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Chapter 5 Lesson 2 Carbohydrates, proteins and Fats

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1 Chapter 5 Lesson 2 Carbohydrates, proteins and Fats
Carbohydrates – Starches and sugars found in foods Carbohydrates are the preferred source of energy, providing 4 calories per gram Depending on the chemical makeup, carbohydrates are classified into 2 types Simple or complex

2 Carbohydrates Health experts recommend that 55 to 65% of your daily calories come from carbohydrates, mainly complex carbohydrates

3 Simple Carbohydrates Sugars are present naturally in fruits, some vegetables, and milk Fructose – Fruits Lactose – Milk Maltose – grain Sucrose – Table sugar

4 Complex Carbohydrates
Starches – found in great supply in rice and other grains, seed nuts, legumes (dried peas and beans) Tubers – (potatoes, cassava, yams, taro) Starches are called complex carbohydrates because they are chemically more complex than simple carbohydrates During digestion, starches break down into sugar

5 The Role of Carbohydrates
Before body can use carbohydrates it must be broken down into glucose Glucose – a simple sugar and IS THE BODY’S CHIEF FUEL Glucose not used right away is stored in the liver and muscles as a starch like substance Called GLYCOGEN

6 The Role of Carbohydrates
Later when glucose is needed the glycogen is converted back to glucose When people consume more carbohydrates than their body need for energy or can store as glycogen, this excess is stored as adipose tissue or fat

7 Fiber Found in the tough, stringy part of vegetables, fruits, and grains, fiber is a special for of complex carbohydrate It cannot be digested or used for energy it helps move waste through your digestive system

8 Fiber Helps reduce some types of cancer
Helps reduce constipation, appendicitis Helps control diabetes and some types of fiber seem to help lower blood cholesterol Increase fiber in body by eating an abundance of fruits and vegetables Bran cereal, wheat breads, pasta, oatmeal, brown rice, popcorn Need 25 grams of fiber per day Special form of Complex carbohydrates

9 Proteins

10 Proteins Nutrients that help build and maintain body tissues
Muscle, bone, skin, connective tissue, teeth, blood and vital organs all contain protein Calories provide 4 calories per gram Excess protein is converted to fat and stored for storage

11 Proteins Proteins are made of building blocks called AMINO ACIDS
Your body can make all but 9 of the 20 amino acids These 9 are called ESSENTIAL AMINO ACIDS because they must come form food you eat Proteins – 2 categories – Complete and Incomplete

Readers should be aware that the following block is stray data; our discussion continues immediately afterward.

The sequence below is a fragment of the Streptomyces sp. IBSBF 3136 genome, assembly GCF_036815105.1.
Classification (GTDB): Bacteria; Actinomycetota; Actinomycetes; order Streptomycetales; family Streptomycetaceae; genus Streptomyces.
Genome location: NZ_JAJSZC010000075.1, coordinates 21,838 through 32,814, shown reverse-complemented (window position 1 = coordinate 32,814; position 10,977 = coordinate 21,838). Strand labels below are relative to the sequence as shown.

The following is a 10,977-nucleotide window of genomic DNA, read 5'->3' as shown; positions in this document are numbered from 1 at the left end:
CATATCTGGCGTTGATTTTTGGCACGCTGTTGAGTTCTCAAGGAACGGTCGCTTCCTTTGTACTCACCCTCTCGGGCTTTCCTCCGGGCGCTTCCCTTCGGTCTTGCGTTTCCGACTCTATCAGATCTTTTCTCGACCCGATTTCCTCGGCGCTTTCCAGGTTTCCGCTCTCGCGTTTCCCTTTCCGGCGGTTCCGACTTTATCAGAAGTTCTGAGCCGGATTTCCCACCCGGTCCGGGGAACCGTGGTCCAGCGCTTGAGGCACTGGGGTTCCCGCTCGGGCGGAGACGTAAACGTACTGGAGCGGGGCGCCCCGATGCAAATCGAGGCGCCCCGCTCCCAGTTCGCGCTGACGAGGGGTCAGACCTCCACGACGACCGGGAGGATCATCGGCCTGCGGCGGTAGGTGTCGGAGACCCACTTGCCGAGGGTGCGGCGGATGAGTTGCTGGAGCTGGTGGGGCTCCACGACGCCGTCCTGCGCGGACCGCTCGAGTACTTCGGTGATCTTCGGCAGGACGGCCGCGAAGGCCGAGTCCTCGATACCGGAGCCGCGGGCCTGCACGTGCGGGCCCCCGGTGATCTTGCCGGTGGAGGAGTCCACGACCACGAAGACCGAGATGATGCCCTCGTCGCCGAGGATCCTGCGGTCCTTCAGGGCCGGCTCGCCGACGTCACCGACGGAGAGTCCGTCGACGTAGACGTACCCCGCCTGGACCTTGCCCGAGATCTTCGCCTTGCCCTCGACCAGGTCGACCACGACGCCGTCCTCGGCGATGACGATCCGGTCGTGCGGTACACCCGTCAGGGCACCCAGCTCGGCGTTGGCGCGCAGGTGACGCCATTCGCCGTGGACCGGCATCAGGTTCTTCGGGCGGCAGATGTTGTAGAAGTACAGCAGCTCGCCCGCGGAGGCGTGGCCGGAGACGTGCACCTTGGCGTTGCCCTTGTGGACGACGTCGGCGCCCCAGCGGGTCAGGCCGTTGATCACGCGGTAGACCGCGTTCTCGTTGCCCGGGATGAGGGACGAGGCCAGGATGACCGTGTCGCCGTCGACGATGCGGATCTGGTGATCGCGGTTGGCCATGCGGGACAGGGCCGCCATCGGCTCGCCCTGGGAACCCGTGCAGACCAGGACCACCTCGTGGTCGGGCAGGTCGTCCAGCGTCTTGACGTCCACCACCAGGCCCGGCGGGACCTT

12 Complete Proteins Complete proteins – Contain all essential amino acids that come from food you eat that the body needs and in the proper amounts These include animal products, such as fish, meat, poultry, eggs, milk, cheese, yogurt, and many soybean products

13 Incomplete Proteins Foods that lack some of the essential amino acids
Such food sources come from plants: Legumes, nuts, whole grains, and seeds Eating various incomplete protein sources – Legumes with grains give the equivalent of a complete protein P.104

14 The Role of Proteins During life new proteins form constantly to replace damage or worn out body cells Proteins in enzymes, hormones and antibodies also help regulate many body processes

15 Fats

16 Fats Fats are a type of lipid – a fatty substance that does not dissolve in water Fats are composed of carbon, hydrogen, and oxygen atoms Fats are made of fatty acids Fats classified as SATURATED OR UNSATURATED

17 Fats Gram for gram, fats deliver more than twice the energy of either carbohydrates or proteins

18 Saturated Fats Fatty acids are called saturated when the fatty acid hold all the hydrogen atoms it can Saturated Fats: Stay solid or semi solid at room temperature Animal fats and tropical oils Palm oils Palm kernel oil Coconut oil Fats in beef, pork, egg yolks, and dairy foods

19 Unsaturated Fats When fatty acid is missing one or ore pairs of hydrogen atoms Most vegetable fats are unsaturated: Liquid at room temperature Olive oil, canola soybean, corn, cotton seed oils are unsaturated *Hydrogenated foods – adding missing hydrogen atoms to food - PEANUT BUTTER, MARGARINE

20 The Role of Fat Fats carry vitamins A,D,E,K into your blood stream and serve as sources of linoeic acid – Essential fatty acid not made in the body but which is essential for growth and healthy skin Body fat surrounds and protects vital organs Protects body against excessive heat or cold

21 The Role of Fat Body needs only a moderate amount of dietary fat each day Average teenage girl: 2,200 calories per day and 66 grams of fat per day Average teenage boy: 2,800 calories per day and 84 grams of fat per day Too much fat linked to obesity, heart disease, diabetes Fat intake no more than 30% daily

22 Cholesterol Fatlike substance produced in the liver of all animals and therefore, found only in foods of animal origins – meats, poultry, fish, eggs and dairy products Cholesterol is instrumental in production of sex hormones, vitamin D and protective sheaths around nerve fibers

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